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IMO Secretary General calls on more countries to ratify the BWM Convention

Major industry concerns over the cost of implementation The Marine Environment Protection Committee (MEPC) of the International Maritime Organization (IMO) meets for its 65th session this week, at IMO Headquarters in London. An important issue on the MEPC agenda is consideration of a draft IMO Assembly resolution on the application of regulation B-3 of the BWM Convention.In opening address of the MEPC session, IMO's Secretary General Koji Sekimizu called on more nations forimplementation of the Ballast Water Management Convention. "With 36 contracting parties to date and with the only outstanding entry into force condition of 35% of the world's merchant tonnage now being close to fulfilment, a little under 6% is all that is still required. We ought to be optimistic that the Convention will enter into force soon." However, he noted that "the industry continues to have major concerns over the cost of compliance".The Secretary strongly suggested that now is the time to move towards implementation. The problem associated with ballast water is inherently connected to the expansion of world trade and, therefore, an issue from which the shipping industry cannot escape.He further noted "It is recognized that there is a substantive cost required for installing and operating a ...

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Wartsila offers widest range of Ballast Water Management Systems

Associated services in the market Wärtsilä has an agreement with Canada-based Trojan Technologies to offer the Marinex ballast water management system (BWMS), alongside the Wärtsilä Hamworthy AQUARIUS(TM) range, which was introduced to the market last year. Wärtsilä now offers the widest range of BWMS and associated services in the market."We recognise that no one solution will be suitable across all ship types, sizes and environmental conditions," says Dr Joe Thomas, Director, Ballast Water Systems, Wärtsilä Environmental Solutions. "By having both the AQUARIUS(TM) and Marinex systems available, Wärtsilä is uniquely placed to deliver BWMS that meet the specific requirements of individual owners and their vessels."In 2010, Wärtsilä Corporation and Trojan Technologies signed an exclusive agreement to jointly develop, market and distribute a BWMS for the marine market. During the past two years the companies have worked together on a new ultra-violet (UV) technology-based system and the collaboration has made good progress.Ship board trials are expected to be completed in September of this year along with Environmental Technology Verification (ETV) land-based testing which will be in line with US validation requirements.Wärtsilä acquired the Hamworthy AQUARIUS(TM) UV and electro chlorination (EC) BWMS as part of the acquisition of Hamworthy plc in January 2012. ...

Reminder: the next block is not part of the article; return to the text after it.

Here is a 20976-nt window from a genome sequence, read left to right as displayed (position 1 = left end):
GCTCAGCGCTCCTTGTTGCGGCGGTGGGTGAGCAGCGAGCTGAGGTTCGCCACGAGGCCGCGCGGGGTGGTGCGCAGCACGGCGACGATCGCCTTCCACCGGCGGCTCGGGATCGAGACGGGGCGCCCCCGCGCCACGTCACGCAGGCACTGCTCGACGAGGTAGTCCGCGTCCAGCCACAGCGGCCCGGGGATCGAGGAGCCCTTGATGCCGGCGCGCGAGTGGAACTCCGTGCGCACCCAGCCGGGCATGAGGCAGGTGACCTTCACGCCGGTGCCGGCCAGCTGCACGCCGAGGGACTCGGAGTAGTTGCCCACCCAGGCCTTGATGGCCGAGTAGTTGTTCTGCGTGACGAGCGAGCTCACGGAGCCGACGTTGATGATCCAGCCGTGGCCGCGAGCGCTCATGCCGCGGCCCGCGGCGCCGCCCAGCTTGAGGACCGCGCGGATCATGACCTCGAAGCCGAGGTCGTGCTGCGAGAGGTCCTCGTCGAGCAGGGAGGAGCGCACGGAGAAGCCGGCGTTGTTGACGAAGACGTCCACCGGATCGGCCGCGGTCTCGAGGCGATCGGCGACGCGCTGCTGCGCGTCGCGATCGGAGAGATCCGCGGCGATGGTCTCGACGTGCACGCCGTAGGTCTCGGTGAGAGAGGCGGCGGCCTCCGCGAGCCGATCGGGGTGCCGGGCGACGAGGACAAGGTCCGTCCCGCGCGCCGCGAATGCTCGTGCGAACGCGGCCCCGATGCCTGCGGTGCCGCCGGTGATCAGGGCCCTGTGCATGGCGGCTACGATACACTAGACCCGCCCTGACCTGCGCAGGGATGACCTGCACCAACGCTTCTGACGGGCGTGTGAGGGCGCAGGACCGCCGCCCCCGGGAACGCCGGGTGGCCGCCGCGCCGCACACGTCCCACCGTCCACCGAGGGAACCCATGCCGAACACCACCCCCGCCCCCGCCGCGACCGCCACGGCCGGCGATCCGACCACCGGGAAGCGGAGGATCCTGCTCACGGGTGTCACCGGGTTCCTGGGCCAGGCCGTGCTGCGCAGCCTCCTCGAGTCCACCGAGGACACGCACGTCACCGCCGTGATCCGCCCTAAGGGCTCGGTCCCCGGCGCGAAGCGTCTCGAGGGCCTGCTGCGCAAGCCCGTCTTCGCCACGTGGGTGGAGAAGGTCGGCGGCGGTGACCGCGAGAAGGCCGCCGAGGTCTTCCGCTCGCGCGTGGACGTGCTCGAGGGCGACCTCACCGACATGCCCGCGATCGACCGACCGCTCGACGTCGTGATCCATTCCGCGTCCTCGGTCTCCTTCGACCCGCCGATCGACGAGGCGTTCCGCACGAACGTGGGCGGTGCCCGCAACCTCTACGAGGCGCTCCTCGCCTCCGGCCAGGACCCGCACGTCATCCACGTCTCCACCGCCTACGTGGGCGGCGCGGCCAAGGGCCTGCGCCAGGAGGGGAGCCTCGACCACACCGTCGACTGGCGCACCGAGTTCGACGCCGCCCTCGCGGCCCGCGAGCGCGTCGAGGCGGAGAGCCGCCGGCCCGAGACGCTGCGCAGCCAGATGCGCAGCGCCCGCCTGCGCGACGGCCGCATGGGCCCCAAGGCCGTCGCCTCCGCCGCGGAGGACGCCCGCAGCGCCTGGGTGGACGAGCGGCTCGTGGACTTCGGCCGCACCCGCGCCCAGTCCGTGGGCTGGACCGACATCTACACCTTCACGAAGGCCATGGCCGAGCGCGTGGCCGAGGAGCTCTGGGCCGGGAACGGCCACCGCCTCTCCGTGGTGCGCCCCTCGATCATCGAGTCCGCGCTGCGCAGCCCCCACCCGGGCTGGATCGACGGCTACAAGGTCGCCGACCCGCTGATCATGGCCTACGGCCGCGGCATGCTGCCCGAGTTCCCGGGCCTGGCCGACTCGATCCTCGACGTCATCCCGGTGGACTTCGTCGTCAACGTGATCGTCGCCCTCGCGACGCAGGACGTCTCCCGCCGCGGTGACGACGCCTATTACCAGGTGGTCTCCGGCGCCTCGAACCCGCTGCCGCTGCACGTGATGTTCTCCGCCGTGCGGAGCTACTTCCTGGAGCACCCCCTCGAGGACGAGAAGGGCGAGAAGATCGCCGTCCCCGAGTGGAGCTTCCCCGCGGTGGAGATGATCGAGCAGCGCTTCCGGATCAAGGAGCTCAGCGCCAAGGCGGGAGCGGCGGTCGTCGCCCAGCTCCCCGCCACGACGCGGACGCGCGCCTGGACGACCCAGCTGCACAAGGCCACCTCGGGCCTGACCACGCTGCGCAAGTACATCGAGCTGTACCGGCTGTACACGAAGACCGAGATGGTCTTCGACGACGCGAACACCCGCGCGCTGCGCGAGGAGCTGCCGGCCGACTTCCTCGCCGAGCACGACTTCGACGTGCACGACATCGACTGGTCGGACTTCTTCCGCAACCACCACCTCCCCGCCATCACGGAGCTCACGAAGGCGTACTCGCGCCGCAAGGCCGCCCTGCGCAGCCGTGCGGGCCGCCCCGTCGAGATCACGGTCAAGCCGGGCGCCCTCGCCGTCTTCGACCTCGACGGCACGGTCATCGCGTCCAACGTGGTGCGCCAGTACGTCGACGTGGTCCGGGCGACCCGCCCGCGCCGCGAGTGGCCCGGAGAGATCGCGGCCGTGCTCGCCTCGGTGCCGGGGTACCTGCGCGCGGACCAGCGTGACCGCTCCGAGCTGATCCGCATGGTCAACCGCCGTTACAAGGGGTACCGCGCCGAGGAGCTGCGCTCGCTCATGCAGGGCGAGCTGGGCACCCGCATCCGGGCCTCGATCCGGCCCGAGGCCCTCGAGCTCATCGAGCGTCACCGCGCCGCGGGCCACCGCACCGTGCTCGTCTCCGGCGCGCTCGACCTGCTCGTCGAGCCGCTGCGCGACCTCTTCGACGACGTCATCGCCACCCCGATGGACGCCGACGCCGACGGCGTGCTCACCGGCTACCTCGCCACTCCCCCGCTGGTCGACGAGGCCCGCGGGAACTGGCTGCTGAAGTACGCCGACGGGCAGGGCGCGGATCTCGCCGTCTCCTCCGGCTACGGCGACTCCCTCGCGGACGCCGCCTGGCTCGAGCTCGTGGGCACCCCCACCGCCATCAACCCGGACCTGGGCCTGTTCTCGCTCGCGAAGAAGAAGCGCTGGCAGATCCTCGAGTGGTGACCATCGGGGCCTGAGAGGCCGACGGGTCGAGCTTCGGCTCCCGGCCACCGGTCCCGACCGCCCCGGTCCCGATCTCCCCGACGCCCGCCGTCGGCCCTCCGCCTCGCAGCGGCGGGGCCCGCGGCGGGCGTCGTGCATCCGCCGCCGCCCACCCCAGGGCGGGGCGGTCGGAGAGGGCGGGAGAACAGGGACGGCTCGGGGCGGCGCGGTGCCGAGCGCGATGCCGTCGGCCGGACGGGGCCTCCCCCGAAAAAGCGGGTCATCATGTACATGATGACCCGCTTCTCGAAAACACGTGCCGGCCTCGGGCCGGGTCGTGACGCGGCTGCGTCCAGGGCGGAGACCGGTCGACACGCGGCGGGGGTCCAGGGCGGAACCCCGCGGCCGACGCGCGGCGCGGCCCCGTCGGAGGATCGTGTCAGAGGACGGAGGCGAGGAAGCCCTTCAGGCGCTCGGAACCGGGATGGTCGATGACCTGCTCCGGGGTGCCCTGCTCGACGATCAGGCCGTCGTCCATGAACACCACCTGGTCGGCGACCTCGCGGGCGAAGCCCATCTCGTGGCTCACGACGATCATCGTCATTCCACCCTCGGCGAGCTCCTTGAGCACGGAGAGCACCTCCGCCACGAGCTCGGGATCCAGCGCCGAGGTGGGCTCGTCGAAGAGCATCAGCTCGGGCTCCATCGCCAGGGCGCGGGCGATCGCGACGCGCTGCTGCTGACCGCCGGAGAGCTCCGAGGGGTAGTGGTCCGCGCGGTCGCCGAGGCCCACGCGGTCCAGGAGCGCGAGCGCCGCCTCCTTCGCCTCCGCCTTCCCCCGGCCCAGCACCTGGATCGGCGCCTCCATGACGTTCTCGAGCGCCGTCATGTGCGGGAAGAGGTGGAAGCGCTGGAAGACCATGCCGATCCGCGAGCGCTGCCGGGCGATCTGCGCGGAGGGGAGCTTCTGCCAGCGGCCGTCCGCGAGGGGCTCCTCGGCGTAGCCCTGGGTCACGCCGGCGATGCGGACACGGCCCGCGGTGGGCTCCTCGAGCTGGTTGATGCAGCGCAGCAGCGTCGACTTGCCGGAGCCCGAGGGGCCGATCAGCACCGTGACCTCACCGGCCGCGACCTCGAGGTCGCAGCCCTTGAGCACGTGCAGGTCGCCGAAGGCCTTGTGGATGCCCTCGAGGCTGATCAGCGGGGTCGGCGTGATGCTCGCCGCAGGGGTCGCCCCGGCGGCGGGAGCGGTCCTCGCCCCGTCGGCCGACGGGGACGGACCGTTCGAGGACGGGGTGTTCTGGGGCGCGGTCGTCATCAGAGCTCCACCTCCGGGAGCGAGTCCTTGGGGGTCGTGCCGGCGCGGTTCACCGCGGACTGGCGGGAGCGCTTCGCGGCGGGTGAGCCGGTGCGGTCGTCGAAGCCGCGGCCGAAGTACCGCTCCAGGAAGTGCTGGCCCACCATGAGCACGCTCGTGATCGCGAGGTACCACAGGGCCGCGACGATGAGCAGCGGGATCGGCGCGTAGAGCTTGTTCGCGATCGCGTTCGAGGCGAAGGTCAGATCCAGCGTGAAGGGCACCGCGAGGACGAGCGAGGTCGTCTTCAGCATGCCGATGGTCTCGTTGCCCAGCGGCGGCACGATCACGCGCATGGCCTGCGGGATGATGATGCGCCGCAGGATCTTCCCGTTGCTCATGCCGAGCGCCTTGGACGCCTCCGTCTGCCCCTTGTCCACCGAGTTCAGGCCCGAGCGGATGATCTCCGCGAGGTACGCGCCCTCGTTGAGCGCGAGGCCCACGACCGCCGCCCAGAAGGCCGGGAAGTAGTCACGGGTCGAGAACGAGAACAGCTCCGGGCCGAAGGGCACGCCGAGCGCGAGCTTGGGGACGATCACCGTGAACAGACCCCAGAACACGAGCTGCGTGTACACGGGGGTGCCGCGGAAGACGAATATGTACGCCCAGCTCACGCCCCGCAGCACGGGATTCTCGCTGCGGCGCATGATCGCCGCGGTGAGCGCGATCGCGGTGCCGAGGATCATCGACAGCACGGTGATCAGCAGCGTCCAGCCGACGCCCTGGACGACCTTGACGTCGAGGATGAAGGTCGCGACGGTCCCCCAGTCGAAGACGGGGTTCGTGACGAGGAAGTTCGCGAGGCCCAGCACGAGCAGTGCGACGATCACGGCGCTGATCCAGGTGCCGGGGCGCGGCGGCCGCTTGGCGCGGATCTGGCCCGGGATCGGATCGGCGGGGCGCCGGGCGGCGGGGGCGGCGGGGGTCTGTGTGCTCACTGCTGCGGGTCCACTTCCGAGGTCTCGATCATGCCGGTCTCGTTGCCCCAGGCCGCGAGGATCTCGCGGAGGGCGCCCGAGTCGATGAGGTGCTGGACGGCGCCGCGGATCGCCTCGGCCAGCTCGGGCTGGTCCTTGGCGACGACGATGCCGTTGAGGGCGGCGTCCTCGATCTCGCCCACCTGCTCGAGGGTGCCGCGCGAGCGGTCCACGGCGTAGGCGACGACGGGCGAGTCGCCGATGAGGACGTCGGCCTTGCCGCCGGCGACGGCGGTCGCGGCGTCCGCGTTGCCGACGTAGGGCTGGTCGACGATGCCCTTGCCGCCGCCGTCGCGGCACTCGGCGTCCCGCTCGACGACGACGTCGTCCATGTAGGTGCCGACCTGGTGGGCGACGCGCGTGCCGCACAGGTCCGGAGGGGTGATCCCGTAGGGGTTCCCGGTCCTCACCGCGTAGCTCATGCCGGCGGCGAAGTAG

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Cruise demo for new BWM system

Asuka II to receive the Ecomarine system Japanese companies Sumitomo Electric Industries and NYK Cruises have agreed to install a Sumitomo 'Ecomarine' ultraviolet ballast water management (BWM) system on one of NYK's cruise ships.Asuka II will receive the Ecomarine system in January 2012, and it will undertake demonstration testing of the system, which is under development by Sumitomo Electric. The two companies will cooperate in onboard testing specified by the International Convention for the Control and Management of Ships' Ballast Water and Sediments.Ecomarine incorporates filter units originally developed by Sumitomo Electric to separate large plankton and other aquatic organisms. The ballast water management system then eliminates any remaining small organisms with a medium-pressure ultraviolet system. The system has been designed to save power, while providing reliable removal of organisms. It is claimed to offer environmental benefits in comparison to other chemical-free ultraviolet BWM systems. The simple combination of filter units and compact, high-powered,medium-pressure UV system is said to offer ease of use and low maintenance.Sumitomo says that when tested on land using a setup comparable to actual use conditions (water treatment at 200 m3/h), Ecomarine demonstrated power consumption reduction and high organism removal capacity, as intended. The company has applied ...

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LR issues statutory alert – Mediterranean region voluntary ballast water management regulations

From January 1, 2012, all ships should exchange ballast water With effect from January 1, 2012, all ships should exchange ballast water before entering the Mediterranean Sea or after leaving the Mediterranean Sea to meet the regulation D-1 standard of the Ballast Water Convention. Exchange should be carried out at least 200 nautical miles from land and in waters at least 200 metres deep. The sequential, flow through or dilution methods of ballast water exchange are accepted as meeting the D-1 standard.In situations where this is not possible (because the ship will have to deviate from its intended voyage; because exchange will delay the ship; or for safety reasons) exchange should be undertaken before entering the Mediterranean Sea area, or after leaving the Mediterranean Sea area, as far from the nearest land as possible, and in all cases in waters at least 50 nautical miles from the nearest land and at least 200 metres deep.When engaged in traffic between the ports and areas listed below, ships should undertake ballast water exchange in waters at least 50 nautical miles from the nearest land and at least 200 metres deep or in an area designated by a port State:1. ports located within ...

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